As of now, the Maoist tactic of “protracted armed struggle” seeks to prevent the state-led introduction of capitalism in the forests of central India. And yet, the Party’s characterization of the entire country as a “semi-feudal, semi-colonial, comprador state” and its attempts to generalize this tactic to the rest of the country, where large swathes of industrial and agrarian workers have not only been already dispossessed but are now being thrust into the precarious circuits of informal economy, seem anachronistic at best. Increasingly hemmed in by the paramilitary forces, split off from the numerous peasants’ and workers’ mass movements brewing in the rest of the country, and facing growing allegations of rampant authoritarianism and casteism within its ranks, the Maoist struggle seems to be fast reaching a tipping point.
In his role as a leading Maoist ideologue, Rao, too, has been a staunch proponent of the “semi-feudal thesis,” and seems to have been caught on the wrong side of the recent criticisms of discrimination with Dalits within the Maoist ranks. Only time will tell whether the Maoists will continue to sacrifice more cadres in their attempts to prevent the rise of capitalism in the so-called “semi-feudal, semi-colonial, comprador state,” or whether, becoming mindful of the actual exigencies of capitalist accumulation in India, they will join the emerging struggles for a revolutionary abolition of capitalism.
In 2019, shortly after the BJP-led rightwing government was re-elected, Home Minister Amit Shah formally exhorted the paramilitary forces to start targeting the so-called Urban Maoists. Shah was building on the blueprint of political repression sketched out by his predecessors. To put the past two decades in perspective— if during its reign, the UPA coalition initiated a militarized crackdown against the tribals and the Maoists in the forests of central India, then BJP-led NDA coalition has started generalizing this crackdown across the entire country. Given how public universities, of all places, have become theaters of increasingly militarized violence in India, it is anyone’s guess that the war for capitalist accumulation has long swelled beyond the confines of the forests of central India. Meanwhile, “Urban Maoism” has become a shorthand for anyone who stands in the way of this ratcheting juggernaut.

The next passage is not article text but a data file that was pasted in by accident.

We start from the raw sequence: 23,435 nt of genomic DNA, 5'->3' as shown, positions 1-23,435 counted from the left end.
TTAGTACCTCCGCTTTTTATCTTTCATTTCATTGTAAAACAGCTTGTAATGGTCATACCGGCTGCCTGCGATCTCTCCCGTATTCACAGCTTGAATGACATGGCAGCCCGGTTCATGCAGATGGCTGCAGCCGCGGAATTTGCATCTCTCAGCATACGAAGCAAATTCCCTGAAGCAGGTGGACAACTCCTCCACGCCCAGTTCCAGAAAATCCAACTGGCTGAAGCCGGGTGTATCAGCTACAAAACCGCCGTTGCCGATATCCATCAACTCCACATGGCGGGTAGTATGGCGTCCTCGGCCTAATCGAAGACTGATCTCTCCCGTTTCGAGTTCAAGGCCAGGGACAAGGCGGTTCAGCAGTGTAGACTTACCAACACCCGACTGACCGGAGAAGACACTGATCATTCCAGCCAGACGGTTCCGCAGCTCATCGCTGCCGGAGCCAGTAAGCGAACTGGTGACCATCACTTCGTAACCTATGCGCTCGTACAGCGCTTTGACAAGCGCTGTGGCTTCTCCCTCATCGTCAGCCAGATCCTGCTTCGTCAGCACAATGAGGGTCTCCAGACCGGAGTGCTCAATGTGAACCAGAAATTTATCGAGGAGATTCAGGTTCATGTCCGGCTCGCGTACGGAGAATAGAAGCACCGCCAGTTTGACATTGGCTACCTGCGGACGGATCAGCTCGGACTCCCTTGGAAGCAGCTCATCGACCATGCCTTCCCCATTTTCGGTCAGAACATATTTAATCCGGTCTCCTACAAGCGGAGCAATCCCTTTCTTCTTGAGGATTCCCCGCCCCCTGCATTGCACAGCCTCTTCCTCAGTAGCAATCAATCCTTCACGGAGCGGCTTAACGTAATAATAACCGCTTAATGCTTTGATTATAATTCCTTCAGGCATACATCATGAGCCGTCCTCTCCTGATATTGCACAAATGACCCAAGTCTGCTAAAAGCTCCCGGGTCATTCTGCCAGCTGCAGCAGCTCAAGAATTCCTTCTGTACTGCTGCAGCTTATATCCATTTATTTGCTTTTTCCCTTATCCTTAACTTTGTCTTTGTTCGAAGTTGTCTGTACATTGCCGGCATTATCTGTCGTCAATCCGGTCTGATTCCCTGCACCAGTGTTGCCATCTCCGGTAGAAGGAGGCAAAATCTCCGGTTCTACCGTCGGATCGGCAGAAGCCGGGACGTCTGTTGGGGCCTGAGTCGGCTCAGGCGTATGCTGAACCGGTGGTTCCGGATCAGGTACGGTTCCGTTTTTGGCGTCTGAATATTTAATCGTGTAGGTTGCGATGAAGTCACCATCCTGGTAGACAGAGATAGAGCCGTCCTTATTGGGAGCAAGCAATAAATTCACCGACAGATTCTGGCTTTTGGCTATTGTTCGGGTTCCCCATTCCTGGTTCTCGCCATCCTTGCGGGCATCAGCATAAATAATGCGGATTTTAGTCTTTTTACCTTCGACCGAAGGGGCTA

Still, there is, to be sure, a significant difference between the two political paradigms, not the least of which concerns the current BJP’s project of Hindu majoritarianism. For one, the Urban Maoists are only the latest addition to a much larger, and constantly growing, list of the enemies of the “Hindu nation,” which already includes leftist student unions, Muslims, Dalits, “illegal” migrants, and so on. Under the reign of the BJP-led rightwing, the relationship between the Indian state and capitalism is becoming more volatile and unpredictable by the day.
In the past year, the BJP-led rightwing government has passed a series of different laws, which, on the one hand, propose to drastically alter the religious and demographic composition of the country, and on the other hand, mandate new “ground zeroes”—spanning public universities to agricultural sector—for renewing an increasingly stuttering national economy. Meanwhile, the ranks of Rashtriya Swayamsevak Sangh (RSS), the parent organization of BJP, have dramatically swelled in the past two decades. The Hindu supremacist group currently operates over 57,000 shakhas (branches) across the country, and boasts of an armed militia of over 600,000 “volunteers,” responsible for regularly perpetrating numerous attacks on the minorities, ranging from “cow lynchings” to pogroms.